Originally from America, the pitaya, also known as dragon fruit, is a tropical fruit that is expanding very quickly in La Axarquía, in Malaga, where local producers are making crosses and obtaining native varieties.
This is the case of the producer Ramón Jiménez, who has a farm of about 1,000 square meters in Torrox, where he produces around 1,000 kilos of pitayas a year. He sells them to a distributor in Almuñécar, in Granada, and to hotel businesses in the area.
"I've been planting pitayas since 2004 and I've already got a variety that is adapted to open ground cultivation, called Ruby Red," explains Jiménez, who says that it is a profitable fruit, since the price paid to the producer ranges between 5 and 10 Euro per kilo, and each piece can weigh between 400 and 1,000 grams.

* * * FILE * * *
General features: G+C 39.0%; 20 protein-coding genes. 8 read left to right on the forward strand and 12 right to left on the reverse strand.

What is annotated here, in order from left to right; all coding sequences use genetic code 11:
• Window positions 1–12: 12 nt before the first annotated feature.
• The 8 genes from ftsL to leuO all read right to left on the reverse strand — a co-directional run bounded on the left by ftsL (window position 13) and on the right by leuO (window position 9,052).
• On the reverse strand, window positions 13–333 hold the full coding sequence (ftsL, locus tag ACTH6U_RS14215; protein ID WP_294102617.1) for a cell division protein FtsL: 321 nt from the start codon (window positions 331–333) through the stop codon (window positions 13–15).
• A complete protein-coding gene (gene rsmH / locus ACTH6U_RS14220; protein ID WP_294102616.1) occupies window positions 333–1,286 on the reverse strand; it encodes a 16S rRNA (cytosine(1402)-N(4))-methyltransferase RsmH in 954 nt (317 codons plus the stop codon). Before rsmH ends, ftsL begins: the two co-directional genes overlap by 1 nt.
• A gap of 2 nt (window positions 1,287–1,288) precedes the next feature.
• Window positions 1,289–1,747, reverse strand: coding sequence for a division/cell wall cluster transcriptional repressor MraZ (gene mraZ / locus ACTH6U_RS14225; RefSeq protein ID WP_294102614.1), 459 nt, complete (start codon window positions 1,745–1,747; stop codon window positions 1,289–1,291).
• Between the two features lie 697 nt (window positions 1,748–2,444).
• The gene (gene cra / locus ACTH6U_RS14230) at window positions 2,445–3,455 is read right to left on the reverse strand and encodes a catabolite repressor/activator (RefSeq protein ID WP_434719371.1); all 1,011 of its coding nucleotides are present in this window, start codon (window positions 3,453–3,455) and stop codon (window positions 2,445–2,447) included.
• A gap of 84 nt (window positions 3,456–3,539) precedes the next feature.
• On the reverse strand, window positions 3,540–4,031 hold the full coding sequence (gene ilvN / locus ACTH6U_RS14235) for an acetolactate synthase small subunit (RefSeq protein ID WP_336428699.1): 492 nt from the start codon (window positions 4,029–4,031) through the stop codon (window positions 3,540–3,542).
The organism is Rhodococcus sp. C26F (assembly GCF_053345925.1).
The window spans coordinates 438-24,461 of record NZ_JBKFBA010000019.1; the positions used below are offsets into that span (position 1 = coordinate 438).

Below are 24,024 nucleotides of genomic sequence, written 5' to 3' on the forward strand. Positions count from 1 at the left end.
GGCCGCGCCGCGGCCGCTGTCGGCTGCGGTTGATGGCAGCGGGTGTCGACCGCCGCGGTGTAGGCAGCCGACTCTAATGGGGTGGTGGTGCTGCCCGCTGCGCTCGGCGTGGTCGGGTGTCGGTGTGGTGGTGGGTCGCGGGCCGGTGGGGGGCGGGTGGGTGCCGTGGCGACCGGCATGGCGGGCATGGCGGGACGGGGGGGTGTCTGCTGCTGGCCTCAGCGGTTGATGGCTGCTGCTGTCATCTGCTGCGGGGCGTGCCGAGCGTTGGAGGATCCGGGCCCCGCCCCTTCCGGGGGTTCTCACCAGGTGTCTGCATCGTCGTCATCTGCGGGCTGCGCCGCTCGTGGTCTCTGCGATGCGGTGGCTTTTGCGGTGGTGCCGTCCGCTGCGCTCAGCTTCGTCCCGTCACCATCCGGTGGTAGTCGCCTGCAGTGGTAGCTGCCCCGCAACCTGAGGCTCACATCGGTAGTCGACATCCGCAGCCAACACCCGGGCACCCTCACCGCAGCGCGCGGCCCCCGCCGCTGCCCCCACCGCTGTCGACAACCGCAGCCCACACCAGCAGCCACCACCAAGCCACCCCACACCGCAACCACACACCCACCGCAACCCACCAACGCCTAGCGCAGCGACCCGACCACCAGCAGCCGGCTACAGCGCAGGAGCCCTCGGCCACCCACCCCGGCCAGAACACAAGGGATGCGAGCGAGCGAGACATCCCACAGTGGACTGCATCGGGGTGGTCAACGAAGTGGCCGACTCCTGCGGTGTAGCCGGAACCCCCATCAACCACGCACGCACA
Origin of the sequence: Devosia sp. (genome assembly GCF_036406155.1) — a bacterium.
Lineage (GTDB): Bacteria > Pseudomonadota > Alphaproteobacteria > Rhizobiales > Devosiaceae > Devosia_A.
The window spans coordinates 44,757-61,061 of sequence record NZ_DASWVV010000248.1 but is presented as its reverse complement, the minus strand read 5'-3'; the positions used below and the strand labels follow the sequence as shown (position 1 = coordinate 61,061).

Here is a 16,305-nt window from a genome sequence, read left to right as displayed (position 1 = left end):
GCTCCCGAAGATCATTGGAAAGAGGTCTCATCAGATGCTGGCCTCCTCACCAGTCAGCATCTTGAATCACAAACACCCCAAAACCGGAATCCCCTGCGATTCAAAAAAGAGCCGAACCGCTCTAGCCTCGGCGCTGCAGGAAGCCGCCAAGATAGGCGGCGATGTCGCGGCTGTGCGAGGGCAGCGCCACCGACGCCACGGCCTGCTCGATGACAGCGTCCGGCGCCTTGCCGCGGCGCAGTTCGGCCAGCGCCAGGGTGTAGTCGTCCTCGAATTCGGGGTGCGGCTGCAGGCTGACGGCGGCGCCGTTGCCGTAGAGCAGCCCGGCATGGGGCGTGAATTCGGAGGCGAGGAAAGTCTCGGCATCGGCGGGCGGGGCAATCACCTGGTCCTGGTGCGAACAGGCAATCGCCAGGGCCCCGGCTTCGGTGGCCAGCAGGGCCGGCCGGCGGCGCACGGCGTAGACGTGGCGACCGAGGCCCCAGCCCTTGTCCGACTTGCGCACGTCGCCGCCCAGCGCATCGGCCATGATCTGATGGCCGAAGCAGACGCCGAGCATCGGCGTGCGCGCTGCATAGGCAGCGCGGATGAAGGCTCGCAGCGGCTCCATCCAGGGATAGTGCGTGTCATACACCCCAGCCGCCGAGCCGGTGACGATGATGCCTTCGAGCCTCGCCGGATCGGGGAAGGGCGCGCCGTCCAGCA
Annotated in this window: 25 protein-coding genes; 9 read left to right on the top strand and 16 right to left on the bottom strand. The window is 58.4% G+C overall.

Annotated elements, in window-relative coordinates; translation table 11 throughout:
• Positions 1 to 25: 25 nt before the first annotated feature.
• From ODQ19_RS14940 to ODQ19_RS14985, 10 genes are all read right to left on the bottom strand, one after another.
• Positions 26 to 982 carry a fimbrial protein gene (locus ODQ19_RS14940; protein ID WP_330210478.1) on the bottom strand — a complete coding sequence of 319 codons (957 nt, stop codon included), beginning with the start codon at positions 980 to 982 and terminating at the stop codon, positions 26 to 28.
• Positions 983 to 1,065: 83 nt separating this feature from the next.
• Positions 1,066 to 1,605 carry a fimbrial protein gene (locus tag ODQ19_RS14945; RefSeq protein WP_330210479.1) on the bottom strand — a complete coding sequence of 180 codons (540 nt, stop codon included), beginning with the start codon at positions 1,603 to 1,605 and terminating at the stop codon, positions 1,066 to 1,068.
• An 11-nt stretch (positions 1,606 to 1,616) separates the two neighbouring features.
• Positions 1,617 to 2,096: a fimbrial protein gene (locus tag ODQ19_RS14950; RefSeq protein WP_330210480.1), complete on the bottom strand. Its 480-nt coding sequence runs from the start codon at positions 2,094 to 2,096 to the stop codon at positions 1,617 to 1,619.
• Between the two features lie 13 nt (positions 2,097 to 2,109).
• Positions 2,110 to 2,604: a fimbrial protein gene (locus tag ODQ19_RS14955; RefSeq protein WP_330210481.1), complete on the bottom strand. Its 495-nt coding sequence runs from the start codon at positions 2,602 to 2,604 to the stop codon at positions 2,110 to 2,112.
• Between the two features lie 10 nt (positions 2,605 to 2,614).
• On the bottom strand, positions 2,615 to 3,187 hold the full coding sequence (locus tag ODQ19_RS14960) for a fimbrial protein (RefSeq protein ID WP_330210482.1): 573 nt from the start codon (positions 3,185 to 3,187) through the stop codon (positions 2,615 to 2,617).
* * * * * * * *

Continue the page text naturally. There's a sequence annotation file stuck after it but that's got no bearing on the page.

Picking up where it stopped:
Another peculiarity of the pitaya is that its flowers can also be used to prepare soup, and its new stems are also edible.
The pitaya is a treasure from a nutritional point of view. It contains antioxidants, mucilage, ascorbic acid and phenols, among other components. It is rich in vitamin C and also contains B vitamins, minerals, such as calcium, phosphorus or iron. It has a high water content (95%) and also vegetable protein and soluble fiber. The seeds, which are edible, contain beneficial fatty acids. And one of its most outstanding properties is that it has anti-inflammatory and antioxidant effects. For this reason, the World Health Organization (WHO) recommends its use.
Despite its peculiar appearance, the pitaya is eaten like any other fruit. It is cut in half and the pulp is removed with a spoon, and the seeds are also edible. It can be used to prepare smoothies, ice creams and cakes, and is also used to make jam and compotes.